It's better to give than to receive!
All Motoman robots from Yaskawa with a payload of 50 kg or more and equipped with the current YRC1000 robot controller are now able to convert kinetic energy from downward and sideways movements directly into alternating current and feed it back into the grid. This should enable the robots' energy requirements to be significantly reduced, depending on the movement pattern.26 Oct 2022
In their very diverse tasks - be it handling, palletizing, joining or machining - industrial robots also perform many sideways and, above all, downward movements, during which the servomotors dissipate energy and could potentially generate electricity. Until now, however, this energy has been converted into waste heat by electrical resistors in the control system and dissipated unused into the environment. This is now set to change, with Japanese robotics specialist Yaskawa offering for the first time a technical solution for feeding robot braking energy back into the power grid - as standard and without additional hardware.
According to Yaskawa, the individual savings achieved with the solution presented depend essentially on the task and the individual movement pattern of the robot. The savings would be in the range of eight to 25 percent, or the equivalent of up to 2,800 kilowatt hours, or currently around 1,200 euros per year. And the environment is thanked for up to 1.6 tons of CO2 saved per year and robot.
Intelligent operating concepts pay off
With this technical solution, which according to Yaskawa is the only one of its kind to date, the drive technology manufacturer is making full use of its experience - after all, all servo drives and control packages originate from its own company and are therefore optimally adapted for use in industrial robots. Yaskawa's Motoman robots also open up further efficiency potential thanks to their slim and compact design with low moving masses and the rapid application of brakes during movement pauses, which switch off the active and energy-consuming position control when not in use. And that's not all: intelligent operating concepts developed by the user can also contribute to energy savings from the outset, for example by automatically shutting down the robots during predictable breaks.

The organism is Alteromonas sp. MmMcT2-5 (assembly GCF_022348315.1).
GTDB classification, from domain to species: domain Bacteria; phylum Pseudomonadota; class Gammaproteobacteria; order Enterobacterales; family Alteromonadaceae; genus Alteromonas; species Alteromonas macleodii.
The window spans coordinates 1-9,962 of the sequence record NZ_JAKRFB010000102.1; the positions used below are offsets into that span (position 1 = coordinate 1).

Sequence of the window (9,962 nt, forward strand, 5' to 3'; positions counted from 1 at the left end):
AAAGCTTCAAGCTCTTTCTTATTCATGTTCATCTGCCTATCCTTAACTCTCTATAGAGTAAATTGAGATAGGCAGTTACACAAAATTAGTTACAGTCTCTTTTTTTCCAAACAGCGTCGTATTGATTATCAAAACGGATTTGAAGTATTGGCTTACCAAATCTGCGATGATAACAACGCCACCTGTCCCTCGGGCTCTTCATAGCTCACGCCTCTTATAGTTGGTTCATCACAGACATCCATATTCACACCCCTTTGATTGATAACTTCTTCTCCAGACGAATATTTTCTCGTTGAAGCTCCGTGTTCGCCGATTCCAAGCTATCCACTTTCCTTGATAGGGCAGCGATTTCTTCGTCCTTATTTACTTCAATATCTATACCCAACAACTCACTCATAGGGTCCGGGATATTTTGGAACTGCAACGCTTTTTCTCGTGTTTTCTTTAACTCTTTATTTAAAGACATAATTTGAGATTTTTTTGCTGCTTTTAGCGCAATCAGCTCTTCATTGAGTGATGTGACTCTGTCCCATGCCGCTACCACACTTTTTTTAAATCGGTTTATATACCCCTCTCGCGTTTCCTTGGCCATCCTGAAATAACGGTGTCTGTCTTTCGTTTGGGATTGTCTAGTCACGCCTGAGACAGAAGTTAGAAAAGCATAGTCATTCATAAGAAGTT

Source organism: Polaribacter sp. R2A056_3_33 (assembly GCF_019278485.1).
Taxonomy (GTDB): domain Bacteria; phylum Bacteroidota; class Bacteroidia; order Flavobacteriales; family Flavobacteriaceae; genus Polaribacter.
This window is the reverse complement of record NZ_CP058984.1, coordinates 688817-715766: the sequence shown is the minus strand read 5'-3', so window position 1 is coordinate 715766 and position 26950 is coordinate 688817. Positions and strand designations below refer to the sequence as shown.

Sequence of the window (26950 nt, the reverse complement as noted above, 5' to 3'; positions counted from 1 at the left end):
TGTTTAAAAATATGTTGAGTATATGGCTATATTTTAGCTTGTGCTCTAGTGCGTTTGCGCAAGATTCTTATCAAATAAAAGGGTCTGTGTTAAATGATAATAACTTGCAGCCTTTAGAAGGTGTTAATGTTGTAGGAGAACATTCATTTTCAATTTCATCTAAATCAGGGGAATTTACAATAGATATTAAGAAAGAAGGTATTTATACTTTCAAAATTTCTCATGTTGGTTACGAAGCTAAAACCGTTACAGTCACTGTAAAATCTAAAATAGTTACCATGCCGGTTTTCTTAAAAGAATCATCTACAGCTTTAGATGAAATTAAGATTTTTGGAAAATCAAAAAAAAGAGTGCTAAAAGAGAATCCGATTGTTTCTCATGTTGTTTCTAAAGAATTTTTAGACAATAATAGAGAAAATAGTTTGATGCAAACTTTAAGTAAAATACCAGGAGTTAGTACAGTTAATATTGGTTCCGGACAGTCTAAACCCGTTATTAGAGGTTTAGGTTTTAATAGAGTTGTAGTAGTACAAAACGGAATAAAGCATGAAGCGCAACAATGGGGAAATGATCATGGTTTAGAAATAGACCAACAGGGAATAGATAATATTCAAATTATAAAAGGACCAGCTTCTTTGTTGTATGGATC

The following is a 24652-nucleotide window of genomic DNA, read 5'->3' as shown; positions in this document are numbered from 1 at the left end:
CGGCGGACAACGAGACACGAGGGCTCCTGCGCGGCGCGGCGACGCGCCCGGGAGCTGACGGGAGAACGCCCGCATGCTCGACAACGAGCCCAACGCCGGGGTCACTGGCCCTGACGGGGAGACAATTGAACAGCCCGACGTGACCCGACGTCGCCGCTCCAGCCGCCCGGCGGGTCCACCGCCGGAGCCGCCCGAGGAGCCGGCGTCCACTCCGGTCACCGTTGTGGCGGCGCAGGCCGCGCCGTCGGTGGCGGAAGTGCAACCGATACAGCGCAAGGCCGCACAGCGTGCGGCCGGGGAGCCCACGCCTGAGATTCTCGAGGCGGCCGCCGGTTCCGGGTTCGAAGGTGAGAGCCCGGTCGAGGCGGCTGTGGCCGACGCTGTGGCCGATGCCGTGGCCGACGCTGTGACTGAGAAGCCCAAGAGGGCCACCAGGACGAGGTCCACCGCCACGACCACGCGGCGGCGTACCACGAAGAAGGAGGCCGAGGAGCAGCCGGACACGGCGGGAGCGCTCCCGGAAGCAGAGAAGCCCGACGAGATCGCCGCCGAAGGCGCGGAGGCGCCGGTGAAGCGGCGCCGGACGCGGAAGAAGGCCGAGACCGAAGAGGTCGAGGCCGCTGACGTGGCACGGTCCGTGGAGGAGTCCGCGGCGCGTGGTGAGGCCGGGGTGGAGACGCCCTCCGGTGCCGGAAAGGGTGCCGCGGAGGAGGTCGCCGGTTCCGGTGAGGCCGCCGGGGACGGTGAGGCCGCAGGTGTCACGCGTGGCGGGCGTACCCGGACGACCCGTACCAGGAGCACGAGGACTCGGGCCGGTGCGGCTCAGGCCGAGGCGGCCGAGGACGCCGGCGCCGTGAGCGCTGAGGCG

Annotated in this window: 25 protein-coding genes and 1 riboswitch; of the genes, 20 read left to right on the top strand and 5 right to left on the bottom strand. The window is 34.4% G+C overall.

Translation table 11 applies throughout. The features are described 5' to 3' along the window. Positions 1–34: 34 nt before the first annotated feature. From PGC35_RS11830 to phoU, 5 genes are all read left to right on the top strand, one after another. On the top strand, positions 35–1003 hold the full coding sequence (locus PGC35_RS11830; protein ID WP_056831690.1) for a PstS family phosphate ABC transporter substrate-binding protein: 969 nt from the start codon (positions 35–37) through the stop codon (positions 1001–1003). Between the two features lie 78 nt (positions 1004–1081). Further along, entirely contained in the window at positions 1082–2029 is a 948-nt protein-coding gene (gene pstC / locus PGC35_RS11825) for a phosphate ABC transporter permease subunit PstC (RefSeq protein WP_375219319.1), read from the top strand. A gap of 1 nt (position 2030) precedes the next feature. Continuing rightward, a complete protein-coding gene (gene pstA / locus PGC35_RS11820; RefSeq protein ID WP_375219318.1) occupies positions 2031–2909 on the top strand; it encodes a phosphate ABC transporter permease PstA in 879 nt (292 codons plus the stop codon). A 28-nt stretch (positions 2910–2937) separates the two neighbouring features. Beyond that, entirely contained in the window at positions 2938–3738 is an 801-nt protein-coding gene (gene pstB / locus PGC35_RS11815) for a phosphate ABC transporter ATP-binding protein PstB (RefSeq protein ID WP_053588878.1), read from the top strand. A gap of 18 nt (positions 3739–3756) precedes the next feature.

Energy efficiency as a strategic corporate goal
Energy efficiency solutions like these - as well as the promotion of environmental management through optimized processes and green products - are an integral part of Yaskawa's global corporate strategy. For example, the company has set itself the ambitious goal of saving 100 times the amount of self-generated CO2 emissions worldwide through its products by 2025. In doing so, the Yaskawa Group aligns its activities with the 17 UN Sustainable Development Goals and focuses on sustainable projects such as digitizing value chains, taking on heavy and dirty tasks through automation, and efficient food production in smart agriculture for a sustainable, profitable, and livable future.
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